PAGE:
Mercury's PCI-based signal processors to go on Swedish navy submarines

CHELMSFORD, Mass. - Engineers at Signal Processing Systems (SPS) in San Diego are using Mercury Computer Systems multicomputers originally used for medical imaging for a sonar system on Swedish navy submarines.

Mar 1st, 2000
Th 13d Stor

By John McHale

CHELMSFORD, Mass. - Engineers at Signal Processing Systems (SPS) in San Diego are using Mercury Computer Systems multicomputers originally used for medical imaging for a sonar system on Swedish navy submarines.

The SPS1000-58 Intercept and Analysis System (IntAna) will use several Race Series VantageRT PCI-based multicomputers that will enhance the signal analysis capabilities of SPS sonar systems.

The SPS1000-58 systems will be delivered to the Swedish navy under a recently awarded contract and installed on three classes of Swedish submarines during the next three years.

The SPS1000-58 IntAna performs detection and localization of anti-submarine warfare sonar pulses, torpedo pulses, and other sonar transmitting activity. It also provides the capability to perform in-depth analysis of the sonar pulses and other hydroacoustic signals, providing the submarine crews with detailed real-time information to enable faster decisions and avoid detection.

It is kind of a reverse dual-use, says Richard Jaenicke, director of strategic marketing at Mercury. Instead of military technology going into the commercial world, products developed for the commercial medical industry are finding a place in military applications, he adds.

Jaenicke attributes this to military's growing use of commercial-off-the-shelf (COTS) equipment. There is very little difference in the form factor of military and commercial industrial applications, he explains.

Mercury's PCI technology has a modular design that can be applied across markets, Jaenicke says. Without modification, Mercury engineers were able to take their medical imaging multicomputers and put them right into sonar, he explains. Both applications had basically the same form factor, Jaenicke adds.

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The needs of high-speed data analysis are the same in magnetic resonance imaging, computed tomography, and digital x-ray as they are in sonar, Jaenicke says.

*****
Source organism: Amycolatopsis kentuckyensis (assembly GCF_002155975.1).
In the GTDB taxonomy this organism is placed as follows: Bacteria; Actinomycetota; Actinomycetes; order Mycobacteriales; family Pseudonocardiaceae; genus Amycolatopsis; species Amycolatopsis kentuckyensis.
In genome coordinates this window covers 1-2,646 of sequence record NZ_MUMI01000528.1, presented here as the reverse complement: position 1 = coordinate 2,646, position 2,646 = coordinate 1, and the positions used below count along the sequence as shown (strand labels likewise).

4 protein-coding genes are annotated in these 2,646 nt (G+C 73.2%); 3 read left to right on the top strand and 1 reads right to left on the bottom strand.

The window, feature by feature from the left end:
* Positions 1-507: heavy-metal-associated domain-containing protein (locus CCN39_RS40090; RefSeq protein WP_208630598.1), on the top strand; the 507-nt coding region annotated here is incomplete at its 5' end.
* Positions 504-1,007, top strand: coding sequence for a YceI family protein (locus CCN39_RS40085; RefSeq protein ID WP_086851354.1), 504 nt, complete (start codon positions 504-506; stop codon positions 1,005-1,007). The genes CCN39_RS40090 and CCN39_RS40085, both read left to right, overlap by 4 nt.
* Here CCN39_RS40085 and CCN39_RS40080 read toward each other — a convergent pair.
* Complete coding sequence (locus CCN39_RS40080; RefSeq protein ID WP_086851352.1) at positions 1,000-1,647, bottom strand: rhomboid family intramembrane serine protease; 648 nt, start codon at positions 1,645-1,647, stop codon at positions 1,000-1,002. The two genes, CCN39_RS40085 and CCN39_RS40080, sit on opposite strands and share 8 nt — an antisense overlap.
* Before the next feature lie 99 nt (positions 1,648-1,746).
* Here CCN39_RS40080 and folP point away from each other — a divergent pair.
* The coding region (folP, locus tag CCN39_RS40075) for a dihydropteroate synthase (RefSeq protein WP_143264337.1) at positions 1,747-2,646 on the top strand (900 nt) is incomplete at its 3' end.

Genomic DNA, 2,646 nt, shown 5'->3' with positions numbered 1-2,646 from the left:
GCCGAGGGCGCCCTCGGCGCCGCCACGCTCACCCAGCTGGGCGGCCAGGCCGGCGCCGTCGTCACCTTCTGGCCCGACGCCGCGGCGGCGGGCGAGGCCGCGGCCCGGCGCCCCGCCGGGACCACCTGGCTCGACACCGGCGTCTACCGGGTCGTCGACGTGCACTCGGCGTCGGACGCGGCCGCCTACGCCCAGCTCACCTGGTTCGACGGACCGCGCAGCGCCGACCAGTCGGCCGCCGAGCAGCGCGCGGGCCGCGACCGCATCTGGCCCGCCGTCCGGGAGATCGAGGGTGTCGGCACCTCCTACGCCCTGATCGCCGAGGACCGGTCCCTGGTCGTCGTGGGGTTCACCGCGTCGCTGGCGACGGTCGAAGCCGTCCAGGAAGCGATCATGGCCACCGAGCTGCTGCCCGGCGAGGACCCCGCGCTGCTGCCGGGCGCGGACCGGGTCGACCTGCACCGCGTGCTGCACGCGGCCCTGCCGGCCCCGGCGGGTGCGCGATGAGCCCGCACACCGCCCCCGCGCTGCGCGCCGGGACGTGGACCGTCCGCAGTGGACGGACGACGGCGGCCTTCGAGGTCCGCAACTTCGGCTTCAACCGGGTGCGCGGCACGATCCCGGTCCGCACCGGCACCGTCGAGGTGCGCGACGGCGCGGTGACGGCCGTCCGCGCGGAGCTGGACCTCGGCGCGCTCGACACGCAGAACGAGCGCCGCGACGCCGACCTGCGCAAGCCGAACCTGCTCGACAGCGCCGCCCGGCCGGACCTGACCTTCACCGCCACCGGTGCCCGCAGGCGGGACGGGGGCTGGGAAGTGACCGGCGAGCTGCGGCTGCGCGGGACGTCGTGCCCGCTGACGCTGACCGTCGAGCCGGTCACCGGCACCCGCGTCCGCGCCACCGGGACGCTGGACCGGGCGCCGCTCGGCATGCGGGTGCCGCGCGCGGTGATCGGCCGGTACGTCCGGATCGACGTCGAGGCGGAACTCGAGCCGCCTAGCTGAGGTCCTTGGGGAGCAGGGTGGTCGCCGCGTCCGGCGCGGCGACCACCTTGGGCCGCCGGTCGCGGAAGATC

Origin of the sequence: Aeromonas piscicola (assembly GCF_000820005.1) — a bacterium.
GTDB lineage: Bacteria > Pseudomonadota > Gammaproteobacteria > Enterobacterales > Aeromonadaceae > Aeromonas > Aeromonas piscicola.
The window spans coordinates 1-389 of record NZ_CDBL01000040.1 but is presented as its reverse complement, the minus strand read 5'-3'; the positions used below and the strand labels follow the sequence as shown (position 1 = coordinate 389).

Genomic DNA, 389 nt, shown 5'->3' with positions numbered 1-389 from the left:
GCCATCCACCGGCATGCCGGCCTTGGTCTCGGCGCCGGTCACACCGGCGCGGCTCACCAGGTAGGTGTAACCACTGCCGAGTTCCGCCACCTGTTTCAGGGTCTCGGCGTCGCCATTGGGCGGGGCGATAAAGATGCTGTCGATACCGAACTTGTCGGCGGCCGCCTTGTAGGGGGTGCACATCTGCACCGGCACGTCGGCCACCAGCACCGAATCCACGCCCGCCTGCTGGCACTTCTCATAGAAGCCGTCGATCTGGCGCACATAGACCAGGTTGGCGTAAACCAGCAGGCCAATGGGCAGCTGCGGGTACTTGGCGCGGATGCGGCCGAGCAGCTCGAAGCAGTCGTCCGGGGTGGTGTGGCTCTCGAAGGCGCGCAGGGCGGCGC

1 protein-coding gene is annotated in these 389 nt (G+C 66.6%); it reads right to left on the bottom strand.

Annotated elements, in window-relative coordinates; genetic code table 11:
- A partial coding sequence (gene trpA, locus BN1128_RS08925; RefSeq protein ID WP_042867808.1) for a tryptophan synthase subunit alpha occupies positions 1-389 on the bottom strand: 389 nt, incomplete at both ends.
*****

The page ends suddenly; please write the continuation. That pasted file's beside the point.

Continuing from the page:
Because of Mercury's traditional use of Analog Devices SHARC digital signal processing chips and VME architectures, many military customers do not realize that Mercury also produces PCI-based designs, Jaenicke notes.

"We have successfully used Mercury's VME-based RACE architecture systems on other projects, where they have proven to be very effective for high-bandwidth real-time computing," says Leigh Ramsay, director of business development at Signal

Processing Systems. "Mercury's VantageRT systems are a great solution to our current need for more signal analysis processing power in a PCI-based format."

"The transition to COTS technology is proving to be successful in all types of military programs, in the U.S. and around the world," says Vincent Mancuso, vice president and general manager of the Mercury Computer Systems Government Electronics Group. "The process has reached the point where COTS suppliers such as Mercury and Signal Processing Systems can work together to provide users with affordable solutions that can be rapidly deployed and easily upgraded."

Using several PowerPC processors, users can configure VantageRT modules together to provide different levels of processing power, Mercury officials say. The VantageRT products are designed specifically to speed complex, real-time applications dealing with high-bandwidth streams of data, Mercury officials say.

Mercury's commercial off-the-shelf (COTS) multicomputer systems are available in either PCI or VME configurations, both supported by a common software development environment.

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